Government & Politics
Opinion: The end of race | POLITICO – In an opinion piece, Gov. Bobby Jindal urges ethnic groups in the U.S. to assimilate rather than emphasize separate identities.
We still place far too much emphasis on our “separateness,” our heritage, ethnic background, skin color, etc. We live in the age of hyphenated Americans: Asian-Americans, Italian-Americans, African-Americans, Mexican-Americans, Cuban-Americans, Indian-Americans, and Native Americans, to name just a few.
Here’s an idea: How about just “Americans?” That has a nice ring to it, if you ask me. Placing undue emphasis on our “separateness” is a step backward. Bring back the melting pot.
Live blog: Mayor Landrieu holds fourth public meeting on budget Monday night | The Lens — This week, the mayor holds his final two town-hall meetings on the budget; The Lens will live-blog both. And on Friday at 12:30 p.m., The Lens will host a live chat to discuss the city’s budget priorities and challenges.
@BobbyJindal: “next great…” | Twitter / kjplotkin – Kyle Plotkin, Jindal’s communications director, promoted his boss’ Sunday morning appearance on NBC’s Meet the Press:
Political Horizons: Transparency for the state’s privatization contracts | The Advocate – A report found that patients in the Eastern Louisiana State Mental Health System received poor meal service. Plates were often served late and frequently lacked meat or vegetables. State Rep. Kenny Havard, R-Jackson, views this as a symptom of a larger problem: the state’s lack of scrutiny on the more than 12,000 active private contracts in place.
The Bayou Corne Sinkhole, Part I: Ridiculing the Press | RedState – RedState contributor Steve Maley critiques what he views as “scientifically illiterate and agenda-driven” coverage of the Bayou Corne sinkhole.
BP works toward culture of safety after 2010 oil spill | Hattiesburg American — In an op-ed published in the hometown paper of BP CEO Bob Dudley, engineering professor C.T. Carley claims the company has made great safety improvements since the oil spill in 2010. (Meanwhile, the former head of BP is back in business in the Gulf, and Black Elk Energy — headed by former BP executive Greg Hoffman — is under federal investigation after a lethal explosion on one of its drilling platforms in 2012.)
Chemical risk data limited because of terrorism fears | The Dallas Morning News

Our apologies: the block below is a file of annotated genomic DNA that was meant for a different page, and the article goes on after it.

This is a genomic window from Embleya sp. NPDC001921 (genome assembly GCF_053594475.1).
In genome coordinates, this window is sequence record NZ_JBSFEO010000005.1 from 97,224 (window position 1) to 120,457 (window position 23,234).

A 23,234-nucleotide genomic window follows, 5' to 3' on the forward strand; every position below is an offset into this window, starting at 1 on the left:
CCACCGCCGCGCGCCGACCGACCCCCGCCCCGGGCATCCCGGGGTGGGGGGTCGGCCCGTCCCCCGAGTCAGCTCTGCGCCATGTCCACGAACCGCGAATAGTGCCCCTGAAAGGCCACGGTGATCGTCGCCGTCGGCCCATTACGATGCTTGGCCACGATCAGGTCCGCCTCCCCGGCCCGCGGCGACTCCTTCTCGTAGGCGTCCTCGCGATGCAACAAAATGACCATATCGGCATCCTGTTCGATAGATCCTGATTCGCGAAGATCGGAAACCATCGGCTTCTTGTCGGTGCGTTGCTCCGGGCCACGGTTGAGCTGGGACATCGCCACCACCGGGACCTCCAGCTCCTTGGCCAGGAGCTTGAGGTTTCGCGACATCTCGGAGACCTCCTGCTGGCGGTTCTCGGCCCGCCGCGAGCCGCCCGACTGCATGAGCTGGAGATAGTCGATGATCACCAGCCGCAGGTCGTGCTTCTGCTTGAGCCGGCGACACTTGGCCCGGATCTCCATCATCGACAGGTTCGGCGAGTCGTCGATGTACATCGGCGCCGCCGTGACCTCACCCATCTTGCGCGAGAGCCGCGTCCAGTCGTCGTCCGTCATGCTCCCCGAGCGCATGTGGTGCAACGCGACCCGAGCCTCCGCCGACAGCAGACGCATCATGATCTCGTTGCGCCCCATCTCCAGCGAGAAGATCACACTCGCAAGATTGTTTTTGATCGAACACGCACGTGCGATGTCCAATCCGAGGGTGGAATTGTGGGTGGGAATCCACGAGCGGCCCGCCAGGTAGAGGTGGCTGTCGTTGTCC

The Emergency Planning and Community Right-to-Know Act was intended to help communities plan for worst-case chemical accidents. It requires companies to disclose the amounts of dangerous chemicals they store and to calculate a worst-case scenario should their stores leak or explode.
The act was passed in 1986 in the wake of the Union Carbide chemical disaster that killed thousands in Bhopal, India.
But a series of terrorist attacks in the 1990s, followed by 9/11, prompted Congress to pressure the U.S. Environmental Protection Agency to restrict public access to that information.
Bill Ruckelshaus, EPA administrator at the time of Bhopal, said that even before those attacks, many in government distrusted the public and how it might react to sensitive information.”
Families call for city to save deteriorating historic Holt Cemetery | WWL-TV – “One of New Orleans’ oldest cemeteries continues to sit disheveled and unkempt. Family after family return to pay their respects to loved ones only to find city-owned Holt Cemetery in shambles.”
Philadelphia Needs Money. Why Doesn’t It Sell Its Municipal Parking Lots? | Next City – Budget-strapped cities like Philadelphia may have to sell property in order to fund high-priority budget items.
For some New Orleans students, school choice means pre-dawn bus pickups | The Lens – Some students who have to travel across town, or across the river, must be at their stop before 6 a.m. Martin Berhman, located on the West Bank, starts picking up kids in eastern New Orleans at 5:42 a.m. Parents say they’re willing to deal with early mornings in order to send their kids to better schools.
New Orleans schools expel more students, but are more accountable | NOLA.com/The Times-Picayune – Unified data shows that New Orleans schools expel more students than previous years, but outside analysts say that the new numbers are more accurate and will encourage more accountability.
50 years after King’s I Have a Dream speech, New Orleanians reflect on integrating Catholic schools | NOLA.com/The Times-Picayune – A powerful video interview of a trailblazing student at Jesuit High School accompanies the story.
University works to rebound | The Maroon – Loyola University’s enrollment shortfall is estimated to result in a nearly $10 million budget gap for the 2013-14 school year. As a result, university president Rev. Kevin Wildes may trim the university’s salary budget or draw down Loyola’s endowment.
Louisiana paying wrongfully convicted, but is it enough? | The Advocate – John Thompson spent 25 years in prison for a crime he didn’t commit. Louisiana pays exonerees $25,000 per year of wrongful incarceration, but the amount is capped at $250,000. Other states such as Texas pay $80,000 per year, with no cap.
Library Chronicles: Keep building more jail | Library Chronicles – Local blogger Jeffrey contends that, despite claims in a recent report in The Advocate, “it was never clear” that Mayor Landrieu opposed Sheriff Marlin Gusman’s plans to build a new city jail.